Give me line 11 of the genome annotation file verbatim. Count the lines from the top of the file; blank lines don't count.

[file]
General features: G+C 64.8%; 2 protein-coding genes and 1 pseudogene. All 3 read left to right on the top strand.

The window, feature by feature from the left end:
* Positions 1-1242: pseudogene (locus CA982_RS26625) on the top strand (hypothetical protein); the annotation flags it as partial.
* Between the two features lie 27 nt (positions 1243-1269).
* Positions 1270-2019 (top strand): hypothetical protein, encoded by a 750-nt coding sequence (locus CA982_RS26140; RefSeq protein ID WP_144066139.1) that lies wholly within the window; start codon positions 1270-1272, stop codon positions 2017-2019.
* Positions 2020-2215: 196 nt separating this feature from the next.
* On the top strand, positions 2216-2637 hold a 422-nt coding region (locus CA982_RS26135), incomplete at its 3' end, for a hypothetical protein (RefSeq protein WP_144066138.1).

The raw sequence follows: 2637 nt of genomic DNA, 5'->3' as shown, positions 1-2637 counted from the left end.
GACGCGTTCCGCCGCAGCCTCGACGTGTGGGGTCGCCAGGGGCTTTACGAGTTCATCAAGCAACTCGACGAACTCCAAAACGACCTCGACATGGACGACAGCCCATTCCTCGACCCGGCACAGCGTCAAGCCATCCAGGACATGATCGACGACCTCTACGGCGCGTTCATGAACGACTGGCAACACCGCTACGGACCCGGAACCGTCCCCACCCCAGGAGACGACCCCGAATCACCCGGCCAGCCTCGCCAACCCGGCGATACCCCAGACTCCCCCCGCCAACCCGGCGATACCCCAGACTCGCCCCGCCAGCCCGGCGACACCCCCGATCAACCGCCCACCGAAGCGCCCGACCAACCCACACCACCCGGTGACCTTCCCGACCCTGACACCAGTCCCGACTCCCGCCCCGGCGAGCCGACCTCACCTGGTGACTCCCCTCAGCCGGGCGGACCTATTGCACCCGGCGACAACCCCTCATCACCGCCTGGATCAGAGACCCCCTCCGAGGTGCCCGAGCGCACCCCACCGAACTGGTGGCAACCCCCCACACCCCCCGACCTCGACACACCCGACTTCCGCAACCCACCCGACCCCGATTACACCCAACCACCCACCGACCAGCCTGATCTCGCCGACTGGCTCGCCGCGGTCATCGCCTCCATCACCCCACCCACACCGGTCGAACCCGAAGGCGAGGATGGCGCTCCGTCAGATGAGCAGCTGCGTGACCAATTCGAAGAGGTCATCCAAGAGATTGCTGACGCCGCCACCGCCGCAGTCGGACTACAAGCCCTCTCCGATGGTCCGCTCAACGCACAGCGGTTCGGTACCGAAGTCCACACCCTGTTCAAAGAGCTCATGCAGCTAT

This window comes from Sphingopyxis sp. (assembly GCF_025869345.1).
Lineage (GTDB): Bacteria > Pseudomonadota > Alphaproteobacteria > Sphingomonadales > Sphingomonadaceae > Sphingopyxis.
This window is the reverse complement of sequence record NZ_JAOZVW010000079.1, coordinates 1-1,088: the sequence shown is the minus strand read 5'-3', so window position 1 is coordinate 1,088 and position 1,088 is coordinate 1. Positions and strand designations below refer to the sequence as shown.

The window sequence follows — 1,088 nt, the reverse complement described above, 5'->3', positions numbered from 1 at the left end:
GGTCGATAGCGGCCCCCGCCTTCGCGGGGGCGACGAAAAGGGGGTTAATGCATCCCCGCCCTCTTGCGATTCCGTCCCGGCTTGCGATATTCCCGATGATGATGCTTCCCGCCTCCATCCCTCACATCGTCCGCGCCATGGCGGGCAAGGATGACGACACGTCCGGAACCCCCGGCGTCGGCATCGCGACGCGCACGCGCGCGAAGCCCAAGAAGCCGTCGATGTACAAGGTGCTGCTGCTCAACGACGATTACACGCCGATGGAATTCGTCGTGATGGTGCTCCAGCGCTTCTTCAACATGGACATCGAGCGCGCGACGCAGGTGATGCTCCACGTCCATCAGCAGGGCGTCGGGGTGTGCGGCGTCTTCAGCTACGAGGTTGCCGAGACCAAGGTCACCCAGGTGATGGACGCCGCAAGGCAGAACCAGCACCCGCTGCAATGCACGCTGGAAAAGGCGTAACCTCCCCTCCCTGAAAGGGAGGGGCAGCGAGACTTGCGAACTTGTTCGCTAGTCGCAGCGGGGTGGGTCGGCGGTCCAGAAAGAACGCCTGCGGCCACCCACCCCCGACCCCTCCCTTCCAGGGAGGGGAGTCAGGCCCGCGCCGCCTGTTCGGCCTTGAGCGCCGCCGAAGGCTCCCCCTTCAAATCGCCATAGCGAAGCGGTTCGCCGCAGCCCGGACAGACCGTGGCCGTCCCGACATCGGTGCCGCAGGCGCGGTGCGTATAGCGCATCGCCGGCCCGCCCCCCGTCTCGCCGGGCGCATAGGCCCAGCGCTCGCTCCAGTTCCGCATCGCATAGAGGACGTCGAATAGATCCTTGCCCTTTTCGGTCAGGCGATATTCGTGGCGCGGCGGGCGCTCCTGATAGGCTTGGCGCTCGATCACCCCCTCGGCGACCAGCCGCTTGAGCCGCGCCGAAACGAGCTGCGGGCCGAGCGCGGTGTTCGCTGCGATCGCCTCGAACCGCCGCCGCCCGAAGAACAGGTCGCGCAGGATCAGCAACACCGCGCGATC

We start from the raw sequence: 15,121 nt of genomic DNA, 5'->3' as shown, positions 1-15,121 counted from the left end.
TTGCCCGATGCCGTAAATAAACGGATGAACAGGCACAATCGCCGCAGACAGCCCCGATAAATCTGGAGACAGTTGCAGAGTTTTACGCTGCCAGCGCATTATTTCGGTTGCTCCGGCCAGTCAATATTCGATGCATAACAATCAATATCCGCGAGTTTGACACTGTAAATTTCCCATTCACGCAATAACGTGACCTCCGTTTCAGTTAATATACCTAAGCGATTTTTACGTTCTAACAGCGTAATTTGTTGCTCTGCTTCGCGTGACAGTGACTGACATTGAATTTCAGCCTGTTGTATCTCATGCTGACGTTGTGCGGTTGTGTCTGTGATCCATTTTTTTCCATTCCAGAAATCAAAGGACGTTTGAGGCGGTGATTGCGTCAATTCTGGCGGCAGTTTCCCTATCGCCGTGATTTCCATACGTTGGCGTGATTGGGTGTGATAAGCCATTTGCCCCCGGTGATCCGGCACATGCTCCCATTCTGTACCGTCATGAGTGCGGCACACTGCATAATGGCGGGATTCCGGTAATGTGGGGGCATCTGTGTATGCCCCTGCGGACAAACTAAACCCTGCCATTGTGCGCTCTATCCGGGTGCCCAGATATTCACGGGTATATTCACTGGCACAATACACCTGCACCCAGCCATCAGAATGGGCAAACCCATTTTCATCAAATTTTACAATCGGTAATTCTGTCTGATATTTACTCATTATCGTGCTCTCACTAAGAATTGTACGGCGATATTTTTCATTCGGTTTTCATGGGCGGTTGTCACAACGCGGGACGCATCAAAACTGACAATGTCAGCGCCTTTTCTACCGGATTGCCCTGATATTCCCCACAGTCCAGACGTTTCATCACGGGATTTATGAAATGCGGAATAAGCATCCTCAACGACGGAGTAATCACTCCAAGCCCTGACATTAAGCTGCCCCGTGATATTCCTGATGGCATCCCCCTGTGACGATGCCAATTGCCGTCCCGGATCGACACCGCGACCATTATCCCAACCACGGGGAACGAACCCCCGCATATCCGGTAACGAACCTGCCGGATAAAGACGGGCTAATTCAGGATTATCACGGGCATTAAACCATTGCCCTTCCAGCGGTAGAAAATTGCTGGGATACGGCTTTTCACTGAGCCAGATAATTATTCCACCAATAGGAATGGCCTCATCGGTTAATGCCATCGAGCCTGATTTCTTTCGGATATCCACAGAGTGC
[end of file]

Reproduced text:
Lineage (GTDB): Bacteria > Pseudomonadota > Alphaproteobacteria > Sphingomonadales > Sphingomonadaceae > Sphingopyxis.